She says her mom listened to all her speeches and gave her tips. “I remember my dad telling me how brave he thought I was, how proud he was of me,” says Rubalcaba. “It brought us closer together.”

After attending the YLP for a couple of years, Rubalcaba asked Watson if she and Meyers could direct the program, which the two teens did for the next three years. Watson and Toastmaster Debbie Kemp—a member of the nearby Talk of the Town Toastmasters—helped facilitate the meetings.

Rubalcaba says she recognized herself in the new students and had ideas on how to help them break through their shyness. She initiated warmup exercises to help students loosen up and become acquainted with one another. She and Meyers delivered demonstration speeches and helped students form ideas for writing their own speeches, which participants presented weekly.

Currently a 19-year-old sophomore at Baylor University in Waco, Texas, where she’s studying to become a math teacher, Rubalcaba says she plans to seek out a Toastmasters club in that city to join later in the school year. She also says she’d like to start a YLP in Texas when her schedule allows.


A Team Effort

As a YLP organizer, Kemp says giving students feedback is a key part of the program. They draw on the “sandwich” method used in Toastmasters evaluations. “Our philosophy is to tell students two things they did well, and give just one thing to work on,” Kemp notes. Parents, friends, and other family members are invited to attend the final YLP session to help celebrate their children’s accomplishments.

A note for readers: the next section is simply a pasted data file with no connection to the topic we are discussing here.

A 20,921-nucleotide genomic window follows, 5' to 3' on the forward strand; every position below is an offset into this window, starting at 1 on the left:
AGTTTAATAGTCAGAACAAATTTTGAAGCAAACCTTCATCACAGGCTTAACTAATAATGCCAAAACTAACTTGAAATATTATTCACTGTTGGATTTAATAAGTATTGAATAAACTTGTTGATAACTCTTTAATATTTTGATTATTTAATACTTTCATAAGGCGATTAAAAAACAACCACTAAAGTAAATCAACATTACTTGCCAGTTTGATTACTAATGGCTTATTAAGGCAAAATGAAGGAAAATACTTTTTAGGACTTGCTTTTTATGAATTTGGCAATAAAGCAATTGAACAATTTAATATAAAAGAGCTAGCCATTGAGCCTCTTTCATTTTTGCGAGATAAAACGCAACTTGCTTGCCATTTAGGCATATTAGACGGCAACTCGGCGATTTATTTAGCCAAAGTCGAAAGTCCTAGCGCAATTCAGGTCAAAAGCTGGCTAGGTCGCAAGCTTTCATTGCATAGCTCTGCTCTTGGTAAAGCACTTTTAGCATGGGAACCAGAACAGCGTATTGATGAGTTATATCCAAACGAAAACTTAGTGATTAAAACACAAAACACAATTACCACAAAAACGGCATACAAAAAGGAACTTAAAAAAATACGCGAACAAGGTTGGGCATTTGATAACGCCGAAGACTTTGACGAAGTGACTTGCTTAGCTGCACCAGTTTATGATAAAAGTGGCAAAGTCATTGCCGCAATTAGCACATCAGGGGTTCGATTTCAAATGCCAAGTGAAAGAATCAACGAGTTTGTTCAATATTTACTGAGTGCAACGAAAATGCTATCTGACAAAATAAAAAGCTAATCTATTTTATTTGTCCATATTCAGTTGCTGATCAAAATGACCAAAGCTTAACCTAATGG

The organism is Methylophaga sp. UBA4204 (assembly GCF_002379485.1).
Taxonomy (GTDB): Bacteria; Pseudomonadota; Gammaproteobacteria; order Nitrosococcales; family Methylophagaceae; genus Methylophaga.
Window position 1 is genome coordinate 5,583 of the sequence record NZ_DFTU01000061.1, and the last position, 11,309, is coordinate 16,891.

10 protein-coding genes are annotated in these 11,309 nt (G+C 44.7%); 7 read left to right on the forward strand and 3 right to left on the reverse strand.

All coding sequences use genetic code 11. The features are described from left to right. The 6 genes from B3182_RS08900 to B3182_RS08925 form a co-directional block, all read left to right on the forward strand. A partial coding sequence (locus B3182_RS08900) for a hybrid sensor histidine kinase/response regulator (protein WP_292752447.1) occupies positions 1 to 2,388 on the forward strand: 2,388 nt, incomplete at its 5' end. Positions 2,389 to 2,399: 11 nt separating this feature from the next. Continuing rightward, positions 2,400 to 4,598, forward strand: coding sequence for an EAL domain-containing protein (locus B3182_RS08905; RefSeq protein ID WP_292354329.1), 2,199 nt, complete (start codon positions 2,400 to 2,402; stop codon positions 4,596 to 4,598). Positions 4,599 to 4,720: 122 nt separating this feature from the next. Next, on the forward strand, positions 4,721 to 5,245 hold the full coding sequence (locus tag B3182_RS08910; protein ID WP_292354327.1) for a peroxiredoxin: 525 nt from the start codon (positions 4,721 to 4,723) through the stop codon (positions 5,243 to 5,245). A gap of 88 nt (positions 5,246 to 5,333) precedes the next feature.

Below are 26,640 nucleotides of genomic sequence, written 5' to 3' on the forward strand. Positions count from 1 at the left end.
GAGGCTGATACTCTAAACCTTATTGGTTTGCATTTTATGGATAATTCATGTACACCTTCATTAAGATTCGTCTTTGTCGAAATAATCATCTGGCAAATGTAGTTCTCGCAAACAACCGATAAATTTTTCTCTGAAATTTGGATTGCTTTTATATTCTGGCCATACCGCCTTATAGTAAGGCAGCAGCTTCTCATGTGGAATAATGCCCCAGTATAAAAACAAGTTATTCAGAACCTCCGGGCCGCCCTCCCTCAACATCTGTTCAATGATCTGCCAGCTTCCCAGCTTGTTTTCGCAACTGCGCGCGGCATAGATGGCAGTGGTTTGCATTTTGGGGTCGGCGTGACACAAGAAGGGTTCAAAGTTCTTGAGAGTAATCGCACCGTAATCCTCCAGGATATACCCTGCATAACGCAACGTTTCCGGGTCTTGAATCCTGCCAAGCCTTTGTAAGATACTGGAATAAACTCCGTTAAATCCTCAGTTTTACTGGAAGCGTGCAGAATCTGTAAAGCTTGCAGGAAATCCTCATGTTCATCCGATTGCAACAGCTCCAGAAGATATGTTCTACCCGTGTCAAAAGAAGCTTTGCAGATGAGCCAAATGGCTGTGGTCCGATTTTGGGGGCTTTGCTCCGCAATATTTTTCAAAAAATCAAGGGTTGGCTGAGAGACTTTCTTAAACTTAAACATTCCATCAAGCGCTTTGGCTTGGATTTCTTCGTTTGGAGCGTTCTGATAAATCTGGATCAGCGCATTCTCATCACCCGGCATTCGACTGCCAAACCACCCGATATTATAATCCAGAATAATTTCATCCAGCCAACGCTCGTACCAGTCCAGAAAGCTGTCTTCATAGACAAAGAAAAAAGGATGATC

Young man shaking hands with another young manAlejandro Huerta (left) shakes hands with Alex Warren, while Joyce Jones looks on. The teens attended a recent Youth Leadership Program sponsored by Grand Junction Toastmasters in Colorado.

Without question, leading youth program outreach has inspired many members of the Grand Junction Toastmasters. Club member Rebecca Mullen, who became involved with the YLP after observing a session, says, “It was wonderful to watch the young people come out of their shells, and to watch a very shy and nearly wordless young woman begin to tell more and more of her story. For me personally, the more activities like YLP I became involved with, the bigger my vision became of Toastmasters.

“The only way to grow as a leader is to take on leadership roles. That’s what gave me the confidence to put together my own TED Talk,” she says.

Mullen and Watson have combined efforts to provide additional community public speaking opportunities, such as Ignite Grand Junction—an event where community members deliver five-minute talks, accompanied by slides that advance automatically every 15 seconds. Ignite Talks were founded in Seattle, Washington, in 2006, with events now taking place in cities worldwide.

The club has also helped organize TEDx Grand Junction annually for the past several years. In addition, the group organized its second annual TED-Ed Club—for youths ages 13-18—in October 2019. TED-Ed is TEDx’s youth and education initiative, aimed “to spark and celebrate the ideas of teachers and students around the world.”

The Grand Junction club is clearly poised to inspire new leaders for the foreseeable future, especially as it continues to participate in community-based Toastmasters programs such as YLP. Megan Rubalcaba can testify to that.

“Youth Leadership has shown me a part of myself that I didn’t know I had,” she says. “I’m normally a reserved person, but in Youth Leadership I came alive, like I was a different person—still me, but more outgoing and creative.”